Meteorite on Mars

It should not be too surprising that meteorites are not just rocks that have fallen from space to a final resting place on the surface of the Earth. Meteoroids fall on bodies throughout our solar system. Opportunity, the rover currently at work on Mars, recently came across a metallic-looking rock lying in the desert sands of Meridiani Planum. Steve Squires, primary science investigator for the Mars Exploration Rover (MER) mission, recently confirmed to various publications that the rock is a meteorite. It has an iron-nickel composition.

Although not a native martian object, the meteorite could reveal something about the martian atmosphere at the time it fell to Mars. Opportunity will spend some time with the meteorite to gather further data.

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Richard Leis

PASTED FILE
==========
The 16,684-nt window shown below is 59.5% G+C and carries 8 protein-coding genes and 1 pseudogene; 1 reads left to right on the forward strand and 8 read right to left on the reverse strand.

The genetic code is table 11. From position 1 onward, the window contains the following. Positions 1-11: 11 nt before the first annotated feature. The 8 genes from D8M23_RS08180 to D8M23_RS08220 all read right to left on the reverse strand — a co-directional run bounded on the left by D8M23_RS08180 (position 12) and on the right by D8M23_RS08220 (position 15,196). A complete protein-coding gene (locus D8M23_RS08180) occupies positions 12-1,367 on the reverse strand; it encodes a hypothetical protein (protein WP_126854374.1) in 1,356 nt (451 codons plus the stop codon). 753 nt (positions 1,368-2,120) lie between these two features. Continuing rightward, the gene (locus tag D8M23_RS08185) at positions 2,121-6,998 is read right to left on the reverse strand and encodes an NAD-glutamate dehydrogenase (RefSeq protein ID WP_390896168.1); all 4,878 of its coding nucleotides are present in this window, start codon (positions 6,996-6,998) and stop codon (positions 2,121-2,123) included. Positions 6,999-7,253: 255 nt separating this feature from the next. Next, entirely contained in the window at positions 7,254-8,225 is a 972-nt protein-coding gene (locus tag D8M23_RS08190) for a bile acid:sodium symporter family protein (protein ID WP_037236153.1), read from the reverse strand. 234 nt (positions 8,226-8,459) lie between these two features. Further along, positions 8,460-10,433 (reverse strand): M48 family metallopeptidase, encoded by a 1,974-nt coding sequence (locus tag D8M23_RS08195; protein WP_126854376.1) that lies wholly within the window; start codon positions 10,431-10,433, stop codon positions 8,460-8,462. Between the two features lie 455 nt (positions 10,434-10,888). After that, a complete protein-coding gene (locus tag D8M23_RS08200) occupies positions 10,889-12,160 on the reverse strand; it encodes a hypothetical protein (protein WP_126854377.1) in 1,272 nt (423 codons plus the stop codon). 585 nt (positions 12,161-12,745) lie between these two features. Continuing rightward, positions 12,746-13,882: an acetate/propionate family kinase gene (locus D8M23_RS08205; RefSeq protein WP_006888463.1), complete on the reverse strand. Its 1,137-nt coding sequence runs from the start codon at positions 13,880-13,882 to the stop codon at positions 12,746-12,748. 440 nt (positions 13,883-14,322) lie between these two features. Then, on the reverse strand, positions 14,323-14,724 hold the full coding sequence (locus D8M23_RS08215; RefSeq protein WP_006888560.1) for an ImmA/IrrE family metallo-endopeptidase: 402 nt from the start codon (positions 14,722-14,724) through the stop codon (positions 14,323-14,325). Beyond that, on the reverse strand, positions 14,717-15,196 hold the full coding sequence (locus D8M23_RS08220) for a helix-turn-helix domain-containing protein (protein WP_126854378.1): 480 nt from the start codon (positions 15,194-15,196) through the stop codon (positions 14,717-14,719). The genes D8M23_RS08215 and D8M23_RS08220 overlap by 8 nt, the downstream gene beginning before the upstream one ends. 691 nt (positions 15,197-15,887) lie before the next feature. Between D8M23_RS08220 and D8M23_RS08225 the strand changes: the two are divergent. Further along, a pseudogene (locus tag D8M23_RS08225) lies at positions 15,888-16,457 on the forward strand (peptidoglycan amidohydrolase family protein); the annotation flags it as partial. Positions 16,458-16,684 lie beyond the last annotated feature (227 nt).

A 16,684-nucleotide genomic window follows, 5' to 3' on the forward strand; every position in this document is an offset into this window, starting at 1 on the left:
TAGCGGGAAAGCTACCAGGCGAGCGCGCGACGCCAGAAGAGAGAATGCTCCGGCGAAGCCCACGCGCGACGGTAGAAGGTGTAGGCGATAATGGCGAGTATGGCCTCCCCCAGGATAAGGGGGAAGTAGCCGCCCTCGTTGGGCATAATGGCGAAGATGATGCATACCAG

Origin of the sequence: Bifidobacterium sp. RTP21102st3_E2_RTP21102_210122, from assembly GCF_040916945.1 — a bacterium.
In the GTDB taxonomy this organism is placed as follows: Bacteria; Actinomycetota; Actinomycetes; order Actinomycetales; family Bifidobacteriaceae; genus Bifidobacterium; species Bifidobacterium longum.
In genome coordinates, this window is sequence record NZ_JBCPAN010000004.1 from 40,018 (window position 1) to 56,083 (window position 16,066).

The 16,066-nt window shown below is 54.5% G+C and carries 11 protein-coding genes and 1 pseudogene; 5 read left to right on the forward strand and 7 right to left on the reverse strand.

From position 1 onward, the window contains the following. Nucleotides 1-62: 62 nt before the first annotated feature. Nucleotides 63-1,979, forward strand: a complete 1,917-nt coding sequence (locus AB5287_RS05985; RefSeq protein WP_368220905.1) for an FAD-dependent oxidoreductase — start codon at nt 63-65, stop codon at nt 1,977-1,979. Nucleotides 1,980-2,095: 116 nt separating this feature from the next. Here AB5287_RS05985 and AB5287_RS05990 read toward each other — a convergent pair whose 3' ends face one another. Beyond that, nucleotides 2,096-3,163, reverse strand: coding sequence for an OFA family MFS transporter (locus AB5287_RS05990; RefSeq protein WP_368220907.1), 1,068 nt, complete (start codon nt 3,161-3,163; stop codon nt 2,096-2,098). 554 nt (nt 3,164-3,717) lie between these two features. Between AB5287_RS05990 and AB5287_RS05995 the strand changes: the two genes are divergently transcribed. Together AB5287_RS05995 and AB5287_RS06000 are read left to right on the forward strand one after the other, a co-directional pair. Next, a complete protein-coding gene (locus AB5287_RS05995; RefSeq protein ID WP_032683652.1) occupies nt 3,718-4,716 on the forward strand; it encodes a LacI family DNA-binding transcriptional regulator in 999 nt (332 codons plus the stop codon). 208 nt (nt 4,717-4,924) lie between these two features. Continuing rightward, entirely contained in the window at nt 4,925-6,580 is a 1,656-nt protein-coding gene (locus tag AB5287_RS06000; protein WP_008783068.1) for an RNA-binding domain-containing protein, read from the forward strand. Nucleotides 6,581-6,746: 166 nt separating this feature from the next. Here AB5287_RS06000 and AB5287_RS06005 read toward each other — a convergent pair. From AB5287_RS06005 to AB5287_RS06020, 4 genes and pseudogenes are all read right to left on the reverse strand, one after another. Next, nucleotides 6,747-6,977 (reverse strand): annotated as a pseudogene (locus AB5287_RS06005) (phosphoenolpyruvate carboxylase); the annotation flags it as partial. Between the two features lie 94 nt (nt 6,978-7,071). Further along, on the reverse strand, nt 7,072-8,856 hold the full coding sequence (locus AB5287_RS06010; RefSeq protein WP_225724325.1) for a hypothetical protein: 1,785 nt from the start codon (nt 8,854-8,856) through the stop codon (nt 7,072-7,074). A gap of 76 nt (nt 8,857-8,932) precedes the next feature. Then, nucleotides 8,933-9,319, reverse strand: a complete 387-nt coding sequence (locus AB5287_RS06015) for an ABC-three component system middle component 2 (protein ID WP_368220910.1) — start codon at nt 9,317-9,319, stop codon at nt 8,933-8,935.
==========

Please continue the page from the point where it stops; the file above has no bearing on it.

Richard Leis is a writer and poet. His first published poem, "Roadside Freak Show," arrives on August 21, 2017 in Impossible Archetype.  His essays about fairy tales and technology have been published on Tiny Donkey. Richard is also the Downlink Lead for the High Resolution Imaging Science Experiment (HiRISE) team at the University of Arizona. He monitors images of the Martian surface taken by the HiRISE camera located on board the Mars Reconnaissance Orbiter in orbit around Mars and helps ensure they process successfully and are validated for quick release to the science community and public. Once upon a time, Richard wrote and edited the science and technology news and commentary website Frontier Channel, hosted the RADIO Frontier Channel podcast, and organized transhumanist clubs. Follow Richard on his website (richardleis.com), on Goodreads (richardleis), Twitter (@richardleisjr), and Facebook (richardleisjr).